A common practice to avoid detection by products that blacklist URLs is to frequently change the domain. The “link” mentioned above is an API for retrieving the URL for the landing page of the Magnitude exploit kit. Customers are expected to automate the retrieval of the new URL in order to update their traffic redirection schemes.
6.2. Automatically checks files and domains once every 30 minutes, starting from 00:00.
“Checks” here means scanning the malware with various AV/security products in order to make sure that the malware sample distributed by Magnitude will go undetected.
6.3. Stats will be reset at 00:00 Moscow Time.
6.3. Clicking the domain on the right side displays a detailed list of unique hits, OS , referrals , etc.
6.3. Accounts inactive for more than 2 days are removed :)
6.4. In order to use the API that provides the landing page URL, you must first provide the support team with the origin IP for your automation.
The bad guys restrict access to their API similar to what legitimate cloud service provider do.
6.5. Our exploit kit will exploit only Internet Explorer – all other browsers will be automatically filtered out. If you believe that some other browser can be exploited – talk to support.
7. Advertising from partners (“Реклама от партнеров”)
Magnitude advertises the Podmena2014 [a.k.a Simda] affiliation. You can read more about it here. We can also notice the Cashalot affiliation, a new affiliation that aims to infect victims with malware that covertly clicks on advertisements, replacing advertisements on the fly. This malware helps generate revenues through both ad networks and SEO schemes. Moreover this malware is conveniently integrated with a crypto currency miner.
The next section provides detailed statistics:
- SHOW DIRECT LINKS: clicking the button will show a detailed view of each redirected victim (including date, IP, Country, referrer, user-agent etc.)
- FAQ for serving fake pages for traffic exchanges: This FAQ reveals a creative solution for Magnitude customers who plan to deliver traffic from various traffic exchange networks. Criminals face a “problem” when buying traffic from such services (traffic exchanges). Once an account is set up with a traffic broker, the admin of that service will want to make sure that the “receiving end” of the traffic isn’t malicious. Magnitude interface allows in such case to define a “fake site”. This way the customer can simply turn on this option and from now on the content that will be served from the malicious domain will be a replica of some legitimate site – effectively impersonating our malicious site with the content of a legitimate website. Once the traffic exchange admin has verified the legitimacy of our “fake website” the customer of Magnitude can turn off that option and from that point on his domain will serve Magnitude’s landing page. Simple, yet very effective.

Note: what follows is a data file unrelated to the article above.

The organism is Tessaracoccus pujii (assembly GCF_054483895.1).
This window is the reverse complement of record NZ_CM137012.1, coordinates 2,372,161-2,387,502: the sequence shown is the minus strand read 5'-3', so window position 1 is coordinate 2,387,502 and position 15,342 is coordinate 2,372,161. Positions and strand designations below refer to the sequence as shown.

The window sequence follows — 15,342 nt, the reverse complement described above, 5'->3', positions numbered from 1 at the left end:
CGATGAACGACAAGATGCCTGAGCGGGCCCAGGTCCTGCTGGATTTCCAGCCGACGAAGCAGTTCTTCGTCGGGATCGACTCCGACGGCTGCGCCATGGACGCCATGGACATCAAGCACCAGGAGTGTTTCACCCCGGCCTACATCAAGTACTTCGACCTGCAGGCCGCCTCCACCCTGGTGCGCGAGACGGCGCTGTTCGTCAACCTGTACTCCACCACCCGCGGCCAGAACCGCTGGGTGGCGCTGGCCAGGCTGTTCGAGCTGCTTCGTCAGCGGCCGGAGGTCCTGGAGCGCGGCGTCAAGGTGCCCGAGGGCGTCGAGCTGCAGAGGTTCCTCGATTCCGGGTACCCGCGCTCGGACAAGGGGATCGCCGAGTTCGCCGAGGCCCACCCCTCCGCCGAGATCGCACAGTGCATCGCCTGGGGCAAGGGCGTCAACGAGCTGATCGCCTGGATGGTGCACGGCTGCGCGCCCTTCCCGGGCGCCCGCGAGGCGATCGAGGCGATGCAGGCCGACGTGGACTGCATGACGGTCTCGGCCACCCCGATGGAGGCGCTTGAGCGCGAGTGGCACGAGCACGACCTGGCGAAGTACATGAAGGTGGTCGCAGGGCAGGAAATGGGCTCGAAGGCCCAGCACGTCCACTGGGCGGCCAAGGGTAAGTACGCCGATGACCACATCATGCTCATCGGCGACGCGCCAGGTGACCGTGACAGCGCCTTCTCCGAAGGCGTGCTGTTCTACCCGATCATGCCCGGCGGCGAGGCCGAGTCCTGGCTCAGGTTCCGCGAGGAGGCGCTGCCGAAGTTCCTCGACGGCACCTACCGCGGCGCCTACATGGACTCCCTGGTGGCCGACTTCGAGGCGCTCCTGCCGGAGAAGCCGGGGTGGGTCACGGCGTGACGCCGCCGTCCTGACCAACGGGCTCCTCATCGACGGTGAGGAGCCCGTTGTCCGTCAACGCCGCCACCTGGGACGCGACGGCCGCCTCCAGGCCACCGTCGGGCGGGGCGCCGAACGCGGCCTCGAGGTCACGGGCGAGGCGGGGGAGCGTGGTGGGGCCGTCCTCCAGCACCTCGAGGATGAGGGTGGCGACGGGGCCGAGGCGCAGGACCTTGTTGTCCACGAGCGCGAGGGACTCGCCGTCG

- Redirects: This is the status of the current URL (censored) that serves Magnitude landing page. A click on the URL opens an AV and URL blacklisting status provided by scan4you – a shady, anonymous, multi-engine malware and URL scanner service used mainly for malicious purposes. Simply put, it is an underground VirusTotal alternative (see more here):
Do you even infect, bro??
Now let’s talk numbers and see some of Magnitude’s overall statistics:
- This Magnitude instance made use of only three exploits:
- Every successful Magnitude infection “rewards” the victim with up to seven malwares (previously mentioned here). This rationale is simple: our exploit kit admin is trying to increase the infection rate for each of his customers and infect machines with his own malware.
- Over the course of one month, the Magnitude exploit kit attempted to exploit 1.1 million unique machines and managed to infect about 210,000 unique machines, yielding a decent infection rate of nearly 20%. As written in the above bulletin, every infection installed about 7 different malware variants on each PC, ending with huge malware distribution.
- The infected machines belong both to consumers and business workers. A few hundred of the machines that Magnitude attempted to infect were from government agencies from the US, Canada, UK and several other countries. Also recorded computers from several universities in Australia, Hong Kong, the US and others.
- In terms of attempted infections, USA, France, Iran and the UK are at the top of the list. Below is a chart of the overall exploitation attempts by country:
Note: Countries with less than 5,000 attempted infections are not shown in the chart.
Successful exploit statistics (a complete list is available here):
Note: Countries with less than 500 infections are not shown in the chart.
Although the number of infected machines is highest in the US, the infection rate in the US (as well as France and other European countries) is much lower than it was in other countries such as Iran, Vietnam and India. This likely reflects the difference in level of security awareness and security product deployment between these groups of countries.
Let’s talk Malware
One of the most important steps in configuring any malicious campaign is choosing the malware which will be distributed to victims. Let’s have a look at the malware variants that were selected by Magnitude customers:
- Overall, 211 unique malware samples were distributed by Magnitude over the course of a few weeks. Each successful infection resulted in the victim receiving 5-6 of them. Some of the variants belonged to the same malware family.
- Only 85 of the samples were uploaded to VirusTotal by the time we checked. The other 126 samples were never previously scanned by VirusTotal.
- A List of all the malware hashes (MD5) can be found here.
The following is a breakdown of malware used in the recent Magnitude campaign:
Alureon - Info stealer family. These Trojans allow an attacker to intercept incoming and outgoing Internet traffic in order to gather confidential information from your computer such as user names, passwords, and credit card data.
CryptoWall - Ransomware that encrypts files using RSA-2048. Requires victims to pay the attacker via BitCoin for the decryption key.
Necurs - Backdoor. Necurs is a Trojan that opens a backdoor on the compromised machine. The Trojan may also disable antivirus products as well as download and install additional malware.
Nymaim – Essentially a backdoor: It injects into a running process and connects to a remote web server to receive commands.
Simda - A backdoor. Injects into a common running process. Attempts to kill security/reversing/analysis software. Hooks common Windows API calls. Accesses a remote C&C server.
Tepfer - An info stealer. Grabs usernames/passwords from common applications on the victim machine.
Vawtrak - Another backdoor family. Injects into a browser executable or explorer.exe. It provides control to a remote attacker, and may steal credentials to popular banking sites.
Trustwave contacted legal enforcement agencies with the details of this research prior to posting this blog.
Customers of Trustwave Secure Web Gateway (SWG) are protected against Magnitude and other exploit kits without any further updates.